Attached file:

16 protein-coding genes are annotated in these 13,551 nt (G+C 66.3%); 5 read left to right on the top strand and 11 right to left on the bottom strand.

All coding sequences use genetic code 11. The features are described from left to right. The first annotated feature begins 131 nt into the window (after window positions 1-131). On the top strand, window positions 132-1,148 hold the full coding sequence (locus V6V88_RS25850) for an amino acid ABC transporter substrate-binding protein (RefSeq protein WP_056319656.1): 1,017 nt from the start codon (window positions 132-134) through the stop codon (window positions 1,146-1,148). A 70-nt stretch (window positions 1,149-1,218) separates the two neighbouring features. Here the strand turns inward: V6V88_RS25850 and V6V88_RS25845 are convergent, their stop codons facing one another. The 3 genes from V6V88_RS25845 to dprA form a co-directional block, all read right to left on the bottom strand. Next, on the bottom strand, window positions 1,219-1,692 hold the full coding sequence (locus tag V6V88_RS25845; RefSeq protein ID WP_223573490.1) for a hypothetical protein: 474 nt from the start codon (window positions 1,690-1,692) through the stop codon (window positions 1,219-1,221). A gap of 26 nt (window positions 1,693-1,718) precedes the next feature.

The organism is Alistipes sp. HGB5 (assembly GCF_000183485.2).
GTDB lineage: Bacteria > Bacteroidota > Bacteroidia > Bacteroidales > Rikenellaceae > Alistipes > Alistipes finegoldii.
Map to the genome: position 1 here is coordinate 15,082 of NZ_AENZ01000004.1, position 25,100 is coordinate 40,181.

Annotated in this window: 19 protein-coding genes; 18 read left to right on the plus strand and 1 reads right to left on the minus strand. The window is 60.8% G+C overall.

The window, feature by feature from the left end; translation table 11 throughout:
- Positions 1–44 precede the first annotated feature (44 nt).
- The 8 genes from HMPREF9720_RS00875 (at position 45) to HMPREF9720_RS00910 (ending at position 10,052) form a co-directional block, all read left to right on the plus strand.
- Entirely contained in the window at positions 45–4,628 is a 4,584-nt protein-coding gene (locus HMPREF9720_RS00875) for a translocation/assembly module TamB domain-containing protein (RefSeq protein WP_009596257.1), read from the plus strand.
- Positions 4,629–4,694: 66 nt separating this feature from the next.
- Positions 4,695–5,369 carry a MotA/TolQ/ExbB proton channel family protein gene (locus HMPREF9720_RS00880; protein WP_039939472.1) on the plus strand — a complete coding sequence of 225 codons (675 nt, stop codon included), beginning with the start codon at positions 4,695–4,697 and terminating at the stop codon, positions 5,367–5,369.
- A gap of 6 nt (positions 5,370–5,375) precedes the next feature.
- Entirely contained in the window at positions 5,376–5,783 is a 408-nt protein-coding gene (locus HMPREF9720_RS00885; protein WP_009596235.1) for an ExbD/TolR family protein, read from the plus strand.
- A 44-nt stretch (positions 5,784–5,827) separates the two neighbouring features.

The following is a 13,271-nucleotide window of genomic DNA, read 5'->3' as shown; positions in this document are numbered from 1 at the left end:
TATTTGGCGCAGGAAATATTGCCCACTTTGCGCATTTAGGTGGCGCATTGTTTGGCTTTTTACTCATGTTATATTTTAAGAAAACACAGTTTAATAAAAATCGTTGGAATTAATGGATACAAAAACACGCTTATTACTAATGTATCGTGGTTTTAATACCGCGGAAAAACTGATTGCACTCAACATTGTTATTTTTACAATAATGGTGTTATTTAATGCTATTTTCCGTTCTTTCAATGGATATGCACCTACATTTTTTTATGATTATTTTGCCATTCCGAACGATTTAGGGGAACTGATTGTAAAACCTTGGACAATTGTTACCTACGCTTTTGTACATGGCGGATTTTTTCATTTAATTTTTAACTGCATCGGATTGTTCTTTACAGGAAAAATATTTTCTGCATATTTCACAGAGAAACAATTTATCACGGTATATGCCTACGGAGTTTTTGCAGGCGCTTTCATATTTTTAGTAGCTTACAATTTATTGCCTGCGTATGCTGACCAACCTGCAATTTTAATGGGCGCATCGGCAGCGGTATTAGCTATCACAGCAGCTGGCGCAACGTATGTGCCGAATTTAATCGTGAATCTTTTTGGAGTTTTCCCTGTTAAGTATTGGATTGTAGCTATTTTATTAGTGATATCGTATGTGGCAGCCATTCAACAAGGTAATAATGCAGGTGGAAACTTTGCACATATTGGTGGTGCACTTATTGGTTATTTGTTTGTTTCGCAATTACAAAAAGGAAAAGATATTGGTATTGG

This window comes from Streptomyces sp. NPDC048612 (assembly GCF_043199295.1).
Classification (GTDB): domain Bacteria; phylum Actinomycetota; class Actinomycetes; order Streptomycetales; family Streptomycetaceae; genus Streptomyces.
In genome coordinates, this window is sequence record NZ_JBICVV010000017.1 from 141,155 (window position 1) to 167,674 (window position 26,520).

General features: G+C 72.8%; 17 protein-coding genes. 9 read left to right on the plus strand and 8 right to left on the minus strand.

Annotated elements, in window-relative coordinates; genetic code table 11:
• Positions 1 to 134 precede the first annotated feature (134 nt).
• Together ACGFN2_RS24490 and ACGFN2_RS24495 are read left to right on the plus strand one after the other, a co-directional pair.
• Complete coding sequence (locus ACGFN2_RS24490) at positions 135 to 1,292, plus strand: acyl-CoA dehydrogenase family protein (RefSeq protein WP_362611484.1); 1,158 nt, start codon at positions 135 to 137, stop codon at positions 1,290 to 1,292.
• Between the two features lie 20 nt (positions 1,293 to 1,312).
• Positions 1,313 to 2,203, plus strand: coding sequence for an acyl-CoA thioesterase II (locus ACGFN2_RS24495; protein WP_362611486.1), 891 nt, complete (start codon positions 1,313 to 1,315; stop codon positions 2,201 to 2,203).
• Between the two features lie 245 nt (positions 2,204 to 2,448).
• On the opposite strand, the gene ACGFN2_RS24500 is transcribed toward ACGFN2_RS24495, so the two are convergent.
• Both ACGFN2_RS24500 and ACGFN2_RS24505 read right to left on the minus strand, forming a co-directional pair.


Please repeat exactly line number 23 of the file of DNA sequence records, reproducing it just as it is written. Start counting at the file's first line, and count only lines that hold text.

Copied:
• Positions 1 to 134 precede the first annotated feature (134 nt).